Woods, who has a weighted 4.2 grade point average and has been courted by more than 160 colleges, will be a double major at TSU this fall. She said she selected TSU because the university offers the majors she wants to pursue.

Jayla Woods

“I have always wanted to attend an HBCU,” says Woods, who wants to become a sports dietitian. Her goal is to develop meal and diet plans for athletes. “I want to do a double major in nutrition and athletic training, and TSU will let me do that.”

In addition, Woods says she is a “huge” fan of the Tennessee Titans. Her cousin currently plays for the team.

At TSU, Woods will join fellow Whitehaven High School classmate Meaghen Jones, another highly sought-after graduating senior with more than $10 million in offers from 213 colleges. Jones announced in April that she plans to attend TSU in the fall.

Woods and Jones are coming to TSU on full scholarships.

TSU President Glenda Glover says it is no surprise that Woods and Jones selected TSU.

“Tennessee State University is a place with high standards for high achievers,” says Glover.  “More and more we continue to attract elite scholars who value the world-class programs and quality education offered here in a caring community of faculty, staff and administrators who are committed to excellence.”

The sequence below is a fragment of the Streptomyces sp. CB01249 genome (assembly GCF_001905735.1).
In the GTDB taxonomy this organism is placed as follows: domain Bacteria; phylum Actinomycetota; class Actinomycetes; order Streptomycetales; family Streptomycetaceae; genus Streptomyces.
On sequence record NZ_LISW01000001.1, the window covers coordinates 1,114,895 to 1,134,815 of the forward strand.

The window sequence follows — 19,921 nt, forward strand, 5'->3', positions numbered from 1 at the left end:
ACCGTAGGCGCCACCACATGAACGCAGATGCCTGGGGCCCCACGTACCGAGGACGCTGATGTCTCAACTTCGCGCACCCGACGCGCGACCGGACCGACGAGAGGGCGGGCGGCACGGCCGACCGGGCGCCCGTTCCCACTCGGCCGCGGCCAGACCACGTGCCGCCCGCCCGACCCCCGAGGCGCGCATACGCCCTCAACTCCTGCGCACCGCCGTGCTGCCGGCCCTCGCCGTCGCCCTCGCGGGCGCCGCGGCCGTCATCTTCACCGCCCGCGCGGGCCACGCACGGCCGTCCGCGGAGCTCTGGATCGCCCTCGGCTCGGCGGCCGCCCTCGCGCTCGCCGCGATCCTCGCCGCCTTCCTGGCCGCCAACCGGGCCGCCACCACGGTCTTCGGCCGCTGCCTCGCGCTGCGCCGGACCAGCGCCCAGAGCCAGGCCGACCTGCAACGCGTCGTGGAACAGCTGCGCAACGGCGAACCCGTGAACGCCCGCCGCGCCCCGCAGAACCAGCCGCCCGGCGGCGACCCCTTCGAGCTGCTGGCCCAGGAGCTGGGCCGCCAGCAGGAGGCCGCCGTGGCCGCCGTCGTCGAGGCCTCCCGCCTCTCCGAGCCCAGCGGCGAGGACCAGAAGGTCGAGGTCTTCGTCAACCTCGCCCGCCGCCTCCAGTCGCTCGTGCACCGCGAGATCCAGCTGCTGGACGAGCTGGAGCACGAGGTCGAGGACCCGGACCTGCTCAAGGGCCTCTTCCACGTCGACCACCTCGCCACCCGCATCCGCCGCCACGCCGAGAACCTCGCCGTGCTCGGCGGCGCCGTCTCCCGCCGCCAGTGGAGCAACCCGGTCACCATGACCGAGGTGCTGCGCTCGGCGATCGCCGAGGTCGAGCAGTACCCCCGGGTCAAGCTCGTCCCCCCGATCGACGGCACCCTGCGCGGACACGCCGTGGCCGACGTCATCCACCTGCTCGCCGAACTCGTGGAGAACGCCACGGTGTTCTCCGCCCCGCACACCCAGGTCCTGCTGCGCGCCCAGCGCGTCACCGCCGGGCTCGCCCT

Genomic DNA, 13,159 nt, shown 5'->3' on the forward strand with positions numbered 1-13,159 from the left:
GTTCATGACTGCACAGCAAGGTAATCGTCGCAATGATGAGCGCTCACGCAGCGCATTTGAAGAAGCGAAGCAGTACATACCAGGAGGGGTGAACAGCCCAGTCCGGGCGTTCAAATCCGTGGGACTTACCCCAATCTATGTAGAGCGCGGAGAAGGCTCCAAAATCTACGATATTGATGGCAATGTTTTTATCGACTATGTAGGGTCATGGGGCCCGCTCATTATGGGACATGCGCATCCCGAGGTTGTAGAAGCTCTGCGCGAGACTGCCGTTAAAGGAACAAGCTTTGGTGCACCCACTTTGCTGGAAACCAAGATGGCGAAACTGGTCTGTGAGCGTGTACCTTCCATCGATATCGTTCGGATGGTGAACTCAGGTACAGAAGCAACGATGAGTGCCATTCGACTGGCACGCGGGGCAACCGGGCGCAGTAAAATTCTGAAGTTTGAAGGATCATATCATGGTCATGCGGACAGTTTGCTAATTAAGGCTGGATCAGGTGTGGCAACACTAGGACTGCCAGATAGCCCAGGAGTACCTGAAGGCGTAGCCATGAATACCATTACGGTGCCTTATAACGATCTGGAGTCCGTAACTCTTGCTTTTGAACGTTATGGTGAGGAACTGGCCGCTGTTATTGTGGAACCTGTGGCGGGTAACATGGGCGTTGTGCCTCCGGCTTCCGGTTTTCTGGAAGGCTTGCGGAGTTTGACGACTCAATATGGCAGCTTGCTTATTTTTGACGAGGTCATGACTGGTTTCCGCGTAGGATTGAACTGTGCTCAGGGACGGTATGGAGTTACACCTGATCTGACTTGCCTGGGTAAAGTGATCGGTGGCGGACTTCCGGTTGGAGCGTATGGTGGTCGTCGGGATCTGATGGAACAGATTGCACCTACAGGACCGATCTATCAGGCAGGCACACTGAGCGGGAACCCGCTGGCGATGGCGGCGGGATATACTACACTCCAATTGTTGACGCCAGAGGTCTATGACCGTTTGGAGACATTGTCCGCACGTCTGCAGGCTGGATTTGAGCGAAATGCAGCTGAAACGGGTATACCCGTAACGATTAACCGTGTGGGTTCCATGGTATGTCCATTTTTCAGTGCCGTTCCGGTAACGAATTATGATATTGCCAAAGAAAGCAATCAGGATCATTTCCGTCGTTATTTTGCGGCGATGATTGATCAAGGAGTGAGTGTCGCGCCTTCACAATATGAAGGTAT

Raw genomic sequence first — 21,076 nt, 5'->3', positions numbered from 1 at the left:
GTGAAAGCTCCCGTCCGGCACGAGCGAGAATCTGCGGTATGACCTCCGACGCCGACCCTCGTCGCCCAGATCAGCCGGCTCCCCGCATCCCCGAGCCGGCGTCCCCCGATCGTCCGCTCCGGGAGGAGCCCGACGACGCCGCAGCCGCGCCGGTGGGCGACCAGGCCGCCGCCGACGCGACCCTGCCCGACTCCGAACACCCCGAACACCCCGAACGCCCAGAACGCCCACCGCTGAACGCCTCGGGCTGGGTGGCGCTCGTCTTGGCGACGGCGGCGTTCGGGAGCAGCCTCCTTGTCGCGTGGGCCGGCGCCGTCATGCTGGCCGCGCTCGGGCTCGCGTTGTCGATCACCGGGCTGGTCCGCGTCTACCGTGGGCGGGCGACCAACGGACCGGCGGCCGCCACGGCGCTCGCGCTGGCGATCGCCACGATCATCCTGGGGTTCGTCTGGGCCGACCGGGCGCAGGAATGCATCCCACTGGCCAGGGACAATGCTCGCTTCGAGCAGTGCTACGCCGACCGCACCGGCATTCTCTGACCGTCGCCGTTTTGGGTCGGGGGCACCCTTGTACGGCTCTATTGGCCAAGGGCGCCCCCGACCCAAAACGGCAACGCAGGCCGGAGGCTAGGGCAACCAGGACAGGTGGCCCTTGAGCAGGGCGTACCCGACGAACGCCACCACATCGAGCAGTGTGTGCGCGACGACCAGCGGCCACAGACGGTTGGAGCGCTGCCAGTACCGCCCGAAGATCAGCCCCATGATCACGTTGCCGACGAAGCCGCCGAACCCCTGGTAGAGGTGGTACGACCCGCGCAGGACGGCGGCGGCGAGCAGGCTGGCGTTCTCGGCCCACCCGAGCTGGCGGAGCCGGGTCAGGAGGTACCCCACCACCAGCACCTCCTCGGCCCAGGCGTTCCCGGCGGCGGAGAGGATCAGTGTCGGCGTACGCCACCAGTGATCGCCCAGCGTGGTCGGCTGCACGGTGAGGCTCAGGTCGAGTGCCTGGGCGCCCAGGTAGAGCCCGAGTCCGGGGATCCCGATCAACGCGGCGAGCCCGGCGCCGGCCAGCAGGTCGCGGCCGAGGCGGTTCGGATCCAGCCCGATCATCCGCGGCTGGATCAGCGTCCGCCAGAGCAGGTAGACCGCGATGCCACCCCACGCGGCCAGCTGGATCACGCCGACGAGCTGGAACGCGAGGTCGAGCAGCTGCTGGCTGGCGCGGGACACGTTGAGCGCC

Woods, like her fellow Whitehaven High classmate, is an academic standout with a number of local and national recognitions. She was a member of the student council, president of the National Honor Society, vice president of the National Honor English Society, member of Alpha Zeta Honor Society, the Science National Honor Society, and yearbook editor. She plans to become a member of the Honors College at TSU.

The only child of Vearnon and Jacquelyn Woods – both college graduates – Jayla says her parents have been the main reason for her success.

“They are the biggest influence in my life,” says Woods. “They push me every step of the way to be successful in everything I undertake. So, I guess I am trying to follow in their footsteps to be the best person I can be.”

Jayla comes to TSU as part of a millennial generation of high achieving students that the university continues to strategically recruit in its effort to improve retention and graduation rates. This comes on the heels of sweeping changes TSU President Glover announced in 2016 that raised admission standards to attract the best and brightest.